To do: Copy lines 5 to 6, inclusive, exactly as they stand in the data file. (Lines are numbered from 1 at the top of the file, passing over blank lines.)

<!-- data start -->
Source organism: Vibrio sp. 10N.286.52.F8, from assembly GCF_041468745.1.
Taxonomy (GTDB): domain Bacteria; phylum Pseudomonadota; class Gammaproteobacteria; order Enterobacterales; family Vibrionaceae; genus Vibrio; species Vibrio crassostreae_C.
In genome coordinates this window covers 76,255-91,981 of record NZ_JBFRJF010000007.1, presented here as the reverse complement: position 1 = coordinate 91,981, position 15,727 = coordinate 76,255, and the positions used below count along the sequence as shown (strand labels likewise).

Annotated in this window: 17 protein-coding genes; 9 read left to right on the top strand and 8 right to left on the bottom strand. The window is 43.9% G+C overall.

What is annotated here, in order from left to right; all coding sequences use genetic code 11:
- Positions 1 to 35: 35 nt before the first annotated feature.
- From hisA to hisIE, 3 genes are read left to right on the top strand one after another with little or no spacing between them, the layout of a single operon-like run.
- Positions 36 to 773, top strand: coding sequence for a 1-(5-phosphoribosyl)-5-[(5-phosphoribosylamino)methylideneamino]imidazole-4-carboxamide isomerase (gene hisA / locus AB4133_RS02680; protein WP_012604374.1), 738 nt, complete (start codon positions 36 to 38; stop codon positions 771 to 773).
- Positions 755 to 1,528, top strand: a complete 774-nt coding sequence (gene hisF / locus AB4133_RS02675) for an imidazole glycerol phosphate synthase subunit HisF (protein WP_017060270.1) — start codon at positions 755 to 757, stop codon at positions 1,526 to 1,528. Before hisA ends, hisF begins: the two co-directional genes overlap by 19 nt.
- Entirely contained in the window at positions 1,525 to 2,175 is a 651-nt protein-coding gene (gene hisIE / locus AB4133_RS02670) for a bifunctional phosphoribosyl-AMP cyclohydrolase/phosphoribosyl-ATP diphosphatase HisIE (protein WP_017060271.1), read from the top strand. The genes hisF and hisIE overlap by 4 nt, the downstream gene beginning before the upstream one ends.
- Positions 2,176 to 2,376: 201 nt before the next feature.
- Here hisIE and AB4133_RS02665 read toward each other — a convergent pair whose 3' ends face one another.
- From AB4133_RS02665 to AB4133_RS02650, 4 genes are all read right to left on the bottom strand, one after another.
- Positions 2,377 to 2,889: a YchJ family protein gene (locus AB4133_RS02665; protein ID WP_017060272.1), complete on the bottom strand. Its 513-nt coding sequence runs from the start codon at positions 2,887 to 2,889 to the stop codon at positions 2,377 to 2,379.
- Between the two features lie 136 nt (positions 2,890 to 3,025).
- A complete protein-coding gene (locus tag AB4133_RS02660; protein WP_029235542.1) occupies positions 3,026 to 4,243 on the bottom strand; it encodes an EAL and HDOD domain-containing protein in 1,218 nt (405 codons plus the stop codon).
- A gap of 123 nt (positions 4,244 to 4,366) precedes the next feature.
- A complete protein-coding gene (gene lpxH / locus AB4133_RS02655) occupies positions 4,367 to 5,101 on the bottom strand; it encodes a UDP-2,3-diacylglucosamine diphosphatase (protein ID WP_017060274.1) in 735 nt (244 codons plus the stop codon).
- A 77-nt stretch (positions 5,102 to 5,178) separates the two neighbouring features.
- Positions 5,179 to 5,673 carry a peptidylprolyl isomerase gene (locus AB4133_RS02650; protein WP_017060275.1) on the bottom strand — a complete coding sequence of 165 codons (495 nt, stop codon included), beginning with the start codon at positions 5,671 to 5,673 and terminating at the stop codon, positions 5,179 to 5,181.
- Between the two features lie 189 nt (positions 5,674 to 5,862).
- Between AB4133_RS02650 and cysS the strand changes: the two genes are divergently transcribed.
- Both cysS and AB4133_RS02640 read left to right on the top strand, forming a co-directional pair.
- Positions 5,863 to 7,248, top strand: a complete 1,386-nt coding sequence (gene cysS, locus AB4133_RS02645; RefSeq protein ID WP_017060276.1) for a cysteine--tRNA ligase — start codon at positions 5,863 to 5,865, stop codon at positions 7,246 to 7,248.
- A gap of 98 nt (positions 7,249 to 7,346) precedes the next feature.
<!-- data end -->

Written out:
What is annotated here, in order from left to right; all coding sequences use genetic code 11:
- Positions 1 to 35: 35 nt before the first annotated feature.